It is safe to say that your customers do not always browse on your website with the intent to buy. They want to see what kind of new products have arrived and what the latest trends are. Therefore, sometimes adding a specific item into their cart is considered the easiest way to bookmark it while still in searching mode, especially if your website does not have an "Add to Favorites" option. With the astonishing shopping cart abandonment rates and statistics above, dealing with shopping cart abandonment problems evolves into a significant task for online business owners.

How to Calculate Your Shopping Cart Abandonment Rate?

Calculating your shopping cart abandonment rate is relatively easy and understandable. All you need to do is divide the total number of completed transactions by the total amount of transactions not initiated. The result, therefore, identifies what percentage of your users signal purchase intent yet do not go through with the purchase. Calculating your shopping cart abandonment online entails you to;

  • Calculate the total number of transactions initiated
  • Calculate the total number of transactions completed
  • Divide the initiated transactions by the completed transactions and achieve the result

Although this is very common with multiple offline shopping stores, having a high digital shopping cart abandonment rate represents a poor user experience, requiring serious solutions to lower the percentage of shopping cart abandonment to maximize sales. It is an essential step for your business to focus on correlating with your users' conversion rates.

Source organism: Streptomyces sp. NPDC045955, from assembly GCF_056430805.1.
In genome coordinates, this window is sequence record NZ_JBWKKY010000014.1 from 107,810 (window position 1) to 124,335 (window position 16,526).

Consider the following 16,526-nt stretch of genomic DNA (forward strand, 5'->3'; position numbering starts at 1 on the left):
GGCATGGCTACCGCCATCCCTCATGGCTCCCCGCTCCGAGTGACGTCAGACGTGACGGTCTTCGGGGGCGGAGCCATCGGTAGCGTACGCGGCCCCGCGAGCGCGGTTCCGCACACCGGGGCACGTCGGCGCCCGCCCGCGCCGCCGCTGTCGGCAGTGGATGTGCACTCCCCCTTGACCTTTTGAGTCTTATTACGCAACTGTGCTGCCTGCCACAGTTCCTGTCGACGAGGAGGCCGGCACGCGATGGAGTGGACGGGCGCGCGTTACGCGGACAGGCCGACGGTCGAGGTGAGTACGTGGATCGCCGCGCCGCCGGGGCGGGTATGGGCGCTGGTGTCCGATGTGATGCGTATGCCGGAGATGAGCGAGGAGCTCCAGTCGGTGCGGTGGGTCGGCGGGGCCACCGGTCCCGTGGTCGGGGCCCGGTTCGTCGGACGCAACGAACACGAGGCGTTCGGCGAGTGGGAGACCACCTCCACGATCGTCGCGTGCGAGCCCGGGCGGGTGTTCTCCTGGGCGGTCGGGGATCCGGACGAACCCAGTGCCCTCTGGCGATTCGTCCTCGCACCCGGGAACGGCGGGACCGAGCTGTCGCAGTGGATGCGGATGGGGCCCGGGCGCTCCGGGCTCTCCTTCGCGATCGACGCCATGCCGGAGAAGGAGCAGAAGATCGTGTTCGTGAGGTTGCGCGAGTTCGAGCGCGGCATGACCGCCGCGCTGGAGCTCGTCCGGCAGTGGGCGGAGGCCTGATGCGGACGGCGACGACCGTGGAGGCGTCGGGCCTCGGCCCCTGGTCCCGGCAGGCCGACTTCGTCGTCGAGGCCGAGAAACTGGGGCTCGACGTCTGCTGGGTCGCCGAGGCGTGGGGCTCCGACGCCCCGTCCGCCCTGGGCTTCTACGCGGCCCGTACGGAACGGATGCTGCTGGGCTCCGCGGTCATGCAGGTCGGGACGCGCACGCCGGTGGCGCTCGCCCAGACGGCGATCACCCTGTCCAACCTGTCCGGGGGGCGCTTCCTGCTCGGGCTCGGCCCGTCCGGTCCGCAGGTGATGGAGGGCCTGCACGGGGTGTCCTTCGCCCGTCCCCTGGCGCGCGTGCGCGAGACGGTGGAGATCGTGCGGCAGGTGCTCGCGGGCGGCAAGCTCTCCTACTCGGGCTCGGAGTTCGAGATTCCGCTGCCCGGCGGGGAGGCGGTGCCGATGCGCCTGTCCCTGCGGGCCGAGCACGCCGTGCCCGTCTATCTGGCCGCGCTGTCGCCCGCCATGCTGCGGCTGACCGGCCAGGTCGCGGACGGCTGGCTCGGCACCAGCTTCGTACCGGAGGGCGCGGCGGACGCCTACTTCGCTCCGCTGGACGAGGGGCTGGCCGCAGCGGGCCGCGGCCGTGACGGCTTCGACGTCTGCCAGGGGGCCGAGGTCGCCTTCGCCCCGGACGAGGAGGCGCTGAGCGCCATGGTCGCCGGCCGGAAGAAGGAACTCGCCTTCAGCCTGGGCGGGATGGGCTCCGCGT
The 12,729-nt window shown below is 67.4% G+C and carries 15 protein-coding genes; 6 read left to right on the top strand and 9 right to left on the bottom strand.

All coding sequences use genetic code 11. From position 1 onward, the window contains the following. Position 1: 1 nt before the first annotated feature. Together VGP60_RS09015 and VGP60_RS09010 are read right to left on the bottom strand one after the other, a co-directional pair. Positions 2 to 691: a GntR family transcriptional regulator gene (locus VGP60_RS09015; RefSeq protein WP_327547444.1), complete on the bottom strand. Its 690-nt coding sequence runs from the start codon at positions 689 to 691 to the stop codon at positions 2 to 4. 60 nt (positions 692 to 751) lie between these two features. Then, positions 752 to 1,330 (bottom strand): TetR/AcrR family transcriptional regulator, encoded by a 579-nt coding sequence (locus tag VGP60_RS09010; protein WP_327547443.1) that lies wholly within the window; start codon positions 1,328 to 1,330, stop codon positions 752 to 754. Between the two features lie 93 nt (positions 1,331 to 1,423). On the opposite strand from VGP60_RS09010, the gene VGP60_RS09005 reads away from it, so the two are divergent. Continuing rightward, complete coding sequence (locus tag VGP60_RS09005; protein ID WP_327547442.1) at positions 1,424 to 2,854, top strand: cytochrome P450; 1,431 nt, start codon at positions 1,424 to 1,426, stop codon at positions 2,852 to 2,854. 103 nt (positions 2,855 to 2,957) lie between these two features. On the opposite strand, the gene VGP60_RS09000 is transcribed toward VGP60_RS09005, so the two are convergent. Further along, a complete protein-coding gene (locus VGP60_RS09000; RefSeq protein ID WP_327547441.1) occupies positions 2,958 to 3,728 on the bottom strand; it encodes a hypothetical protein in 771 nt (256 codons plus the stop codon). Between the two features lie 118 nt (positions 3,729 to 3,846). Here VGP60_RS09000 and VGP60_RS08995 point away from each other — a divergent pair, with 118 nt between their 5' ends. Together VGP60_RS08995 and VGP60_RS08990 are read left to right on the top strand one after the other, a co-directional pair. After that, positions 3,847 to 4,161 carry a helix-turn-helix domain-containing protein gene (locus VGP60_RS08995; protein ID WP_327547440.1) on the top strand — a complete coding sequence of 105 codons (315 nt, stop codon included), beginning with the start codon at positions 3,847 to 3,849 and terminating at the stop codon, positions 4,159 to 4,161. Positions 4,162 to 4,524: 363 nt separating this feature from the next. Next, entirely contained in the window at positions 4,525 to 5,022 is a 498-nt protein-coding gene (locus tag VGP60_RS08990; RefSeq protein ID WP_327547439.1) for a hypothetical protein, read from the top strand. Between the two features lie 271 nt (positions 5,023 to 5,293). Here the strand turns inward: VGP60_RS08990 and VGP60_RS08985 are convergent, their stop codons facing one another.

What are the Top Reasons for Shopping Cart Abandonment?

Some of the main reasons for shopping cart abandonment can be listed as follows:

Your customers are required to create an account before completing a purchase.

Nothing is more aggravating than having to face a "Create Account" page when you eagerly want to place an order and purchase the product you had been eyeing for days. However, some online sellers still make it mandatory for users to register before proceeding with the purchase. Customers who are uncomfortable providing personal information tend to opt-out, while others find it cumbersome filling out long forms to complete a single transaction.

You have a long and, at times, confusing checkout process.

Users nowadays are looking for a simplistic, short, and concise checkout process that requires minimal clicks and page navigations. The buyer's journey is becoming more and more exploring and self-directed. Customers can sense each obstacle to proceed further and detect confusing checkout processes, therefore abandoning the order in the glimpse of an eye.

Your shopping cart abandonment is rising due to high shipping fees.

Showing your high shipping costs at the checkout page is not something your customers would like to come across after deciding to purchase a particular product. Suppose your user is not intended to make bulk product transactions or buy multiple products in a single cart. In that case, these high fees will come quite expensive for them, leading to understandable shopping cart abandonment. In addition, high shipping costs may also not be acceptable for customers today if the items are not planned on being shipped within a few days.

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Your pricing is not as good as your competitors.

Sometimes, the users choose to abandon their carts to pursue a rival website that offers a more affordable product option. In today's online shopping world, customers are highly search-driven and choose to browse through various sites to compare prices and find the best offer. If your product is more expensive than your competitors' and you offer nothing extra to withstand the gap, then your user has no other choice but to abandon your cart and go with the alternative.

You offer aggressive upselling on your checkout page.

While upselling is a common marketing strategy used by many e-commerce sites during the checkout process, keeping it aggressive and intrusive can be distractive and at times damaging for your customer who at that point wants to focus on solely purchasing the product in his basket. Pop-up ads and cross-selling offers may interrupt the customer, leading to them jumping to other sites for a quicker shopping experience.